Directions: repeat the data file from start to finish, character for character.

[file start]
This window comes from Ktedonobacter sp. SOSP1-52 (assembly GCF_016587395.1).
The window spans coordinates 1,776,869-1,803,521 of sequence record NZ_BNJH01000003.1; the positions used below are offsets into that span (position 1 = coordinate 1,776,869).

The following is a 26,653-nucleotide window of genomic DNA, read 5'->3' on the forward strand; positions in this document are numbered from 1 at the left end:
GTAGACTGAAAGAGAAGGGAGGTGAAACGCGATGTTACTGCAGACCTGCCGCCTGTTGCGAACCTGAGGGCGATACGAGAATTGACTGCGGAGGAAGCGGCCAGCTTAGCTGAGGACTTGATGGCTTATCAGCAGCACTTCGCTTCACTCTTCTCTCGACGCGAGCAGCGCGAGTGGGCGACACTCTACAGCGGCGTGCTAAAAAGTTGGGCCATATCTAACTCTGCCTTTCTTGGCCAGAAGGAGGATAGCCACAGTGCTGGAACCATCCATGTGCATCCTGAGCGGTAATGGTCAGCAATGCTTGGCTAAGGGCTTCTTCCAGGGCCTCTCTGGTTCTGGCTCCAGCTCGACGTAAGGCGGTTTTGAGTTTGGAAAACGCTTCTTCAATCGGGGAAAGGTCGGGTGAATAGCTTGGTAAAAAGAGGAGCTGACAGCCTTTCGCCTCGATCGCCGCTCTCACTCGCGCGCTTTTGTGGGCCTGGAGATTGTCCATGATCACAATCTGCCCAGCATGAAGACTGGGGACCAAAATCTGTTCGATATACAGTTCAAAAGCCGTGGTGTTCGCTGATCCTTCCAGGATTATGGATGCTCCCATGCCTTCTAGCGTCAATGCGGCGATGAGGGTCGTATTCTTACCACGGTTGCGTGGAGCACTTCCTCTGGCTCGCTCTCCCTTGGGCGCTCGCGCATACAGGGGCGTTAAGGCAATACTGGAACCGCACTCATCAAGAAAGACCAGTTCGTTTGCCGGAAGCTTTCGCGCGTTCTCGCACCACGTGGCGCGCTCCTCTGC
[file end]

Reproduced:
This window comes from Ktedonobacter sp. SOSP1-52 (assembly GCF_016587395.1).
The window spans coordinates 1,776,869-1,803,521 of sequence record NZ_BNJH01000003.1; the positions used below are offsets into that span (position 1 = coordinate 1,776,869).

The following is a 26,653-nucleotide window of genomic DNA, read 5'->3' on the forward strand; positions in this document are numbered from 1 at the left end:
GTAGACTGAAAGAGAAGGGAGGTGAAACGCGATGTTACTGCAGACCTGCCGCCTGTTGCGAACCTGAGGGCGATACGAGAATTGACTGCGGAGGAAGCGGCCAGCTTAGCTGAGGACTTGATGGCTTATCAGCAGCACTTCGCTTCACTCTTCTCTCGACGCGAGCAGCGCGAGTGGGCGACACTCTACAGCGGCGTGCTAAAAAGTTGGGCCATATCTAACTCTGCCTTTCTTGGCCAGAAGGAGGATAGCCACAGTGCTGGAACCATCCATGTGCATCCTGAGCGGTAATGGTCAGCAATGCTTGGCTAAGGGCTTCTTCCAGGGCCTCTCTGGTTCTGGCTCCAGCTCGACGTAAGGCGGTTTTGAGTTTGGAAAACGCTTCTTCAATCGGGGAAAGGTCGGGTGAATAGCTTGGTAAAAAGAGGAGCTGACAGCCTTTCGCCTCGATCGCCGCTCTCACTCGCGCGCTTTTGTGGGCCTGGAGATTGTCCATGATCACAATCTGCCCAGCATGAAGACTGGGGACCAAAATCTGTTCGATATACAGTTCAAAAGCCGTGGTGTTCGCTGATCCTTCCAGGATTATGGATGCTCCCATGCCTTCTAGCGTCAATGCGGCGATGAGGGTCGTATTCTTACCACGGTTGCGTGGAGCACTTCCTCTGGCTCGCTCTCCCTTGGGCGCTCGCGCATACAGGGGCGTTAAGGCAATACTGGAACCGCACTCATCAAGAAAGACCAGTTCGTTTGCCGGAAGCTTTCGCGCGTTCTCGCACCACGTGGCGCGCTCCTCTGC